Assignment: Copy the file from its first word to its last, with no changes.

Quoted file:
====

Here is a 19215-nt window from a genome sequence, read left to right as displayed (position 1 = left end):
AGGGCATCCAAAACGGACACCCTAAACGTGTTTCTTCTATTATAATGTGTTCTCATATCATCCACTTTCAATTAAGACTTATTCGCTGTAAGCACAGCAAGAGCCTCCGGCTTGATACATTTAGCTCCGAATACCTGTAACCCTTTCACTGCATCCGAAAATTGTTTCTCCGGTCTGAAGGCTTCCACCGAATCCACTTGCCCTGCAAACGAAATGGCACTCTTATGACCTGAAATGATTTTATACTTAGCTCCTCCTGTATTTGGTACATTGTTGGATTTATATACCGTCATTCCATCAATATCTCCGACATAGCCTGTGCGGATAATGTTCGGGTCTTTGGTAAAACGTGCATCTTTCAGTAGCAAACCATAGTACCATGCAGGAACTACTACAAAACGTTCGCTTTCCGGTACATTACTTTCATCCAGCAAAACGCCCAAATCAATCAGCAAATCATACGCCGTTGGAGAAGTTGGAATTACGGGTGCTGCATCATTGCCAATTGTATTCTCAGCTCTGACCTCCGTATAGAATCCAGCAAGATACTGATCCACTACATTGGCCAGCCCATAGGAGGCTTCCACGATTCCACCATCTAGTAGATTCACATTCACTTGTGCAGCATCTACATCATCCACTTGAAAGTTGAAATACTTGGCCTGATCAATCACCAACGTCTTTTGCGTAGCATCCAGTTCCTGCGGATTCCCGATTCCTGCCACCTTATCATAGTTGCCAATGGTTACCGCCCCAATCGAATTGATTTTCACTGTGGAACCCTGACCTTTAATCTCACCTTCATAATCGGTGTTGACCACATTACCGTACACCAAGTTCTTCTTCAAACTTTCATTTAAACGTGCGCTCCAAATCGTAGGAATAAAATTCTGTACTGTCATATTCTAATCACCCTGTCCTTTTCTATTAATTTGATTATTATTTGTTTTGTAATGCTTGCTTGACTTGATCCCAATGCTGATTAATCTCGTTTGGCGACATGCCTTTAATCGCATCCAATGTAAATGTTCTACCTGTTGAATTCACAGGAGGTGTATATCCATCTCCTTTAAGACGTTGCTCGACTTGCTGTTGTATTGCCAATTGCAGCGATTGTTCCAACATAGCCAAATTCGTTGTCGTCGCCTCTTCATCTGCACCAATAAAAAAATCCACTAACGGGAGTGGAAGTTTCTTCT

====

Here is a 19215-nt window from a genome sequence, read left to right as displayed (position 1 = left end):
AGGGCATCCAAAACGGACACCCTAAACGTGTTTCTTCTATTATAATGTGTTCTCATATCATCCACTTTCAATTAAGACTTATTCGCTGTAAGCACAGCAAGAGCCTCCGGCTTGATACATTTAGCTCCGAATACCTGTAACCCTTTCACTGCATCCGAAAATTGTTTCTCCGGTCTGAAGGCTTCCACCGAATCCACTTGCCCTGCAAACGAAATGGCACTCTTATGACCTGAAATGATTTTATACTTAGCTCCTCCTGTATTTGGTACATTGTTGGATTTATATACCGTCATTCCATCAATATCTCCGACATAGCCTGTGCGGATAATGTTCGGGTCTTTGGTAAAACGTGCATCTTTCAGTAGCAAACCATAGTACCATGCAGGAACTACTACAAAACGTTCGCTTTCCGGTACATTACTTTCATCCAGCAAAACGCCCAAATCAATCAGCAAATCATACGCCGTTGGAGAAGTTGGAATTACGGGTGCTGCATCATTGCCAATTGTATTCTCAGCTCTGACCTCCGTATAGAATCCAGCAAGATACTGATCCACTACATTGGCCAGCCCATAGGAGGCTTCCACGATTCCACCATCTAGTAGATTCACATTCACTTGTGCAGCATCTACATCATCCACTTGAAAGTTGAAATACTTGGCCTGATCAATCACCAACGTCTTTTGCGTAGCATCCAGTTCCTGCGGATTCCCGATTCCTGCCACCTTATCATAGTTGCCAATGGTTACCGCCCCAATCGAATTGATTTTCACTGTGGAACCCTGACCTTTAATCTCACCTTCATAATCGGTGTTGACCACATTACCGTACACCAAGTTCTTCTTCAAACTTTCATTTAAACGTGCGCTCCAAATCGTAGGAATAAAATTCTGTACTGTCATATTCTAATCACCCTGTCCTTTTCTATTAATTTGATTATTATTTGTTTTGTAATGCTTGCTTGACTTGATCCCAATGCTGATTAATCTCGTTTGGCGACATGCCTTTAATCGCATCCAATGTAAATGTTCTACCTGTTGAATTCACAGGAGGTGTATATCCATCTCCTTTAAGACGTTGCTCGACTTGCTGTTGTATTGCCAATTGCAGCGATTGTTCCAACATAGCCAAATTCGTTGTCGTCGCCTCTTCATCTGCACCAATAAAAAAATCCACTAACGGGAGTGGAAGTTTCTTCT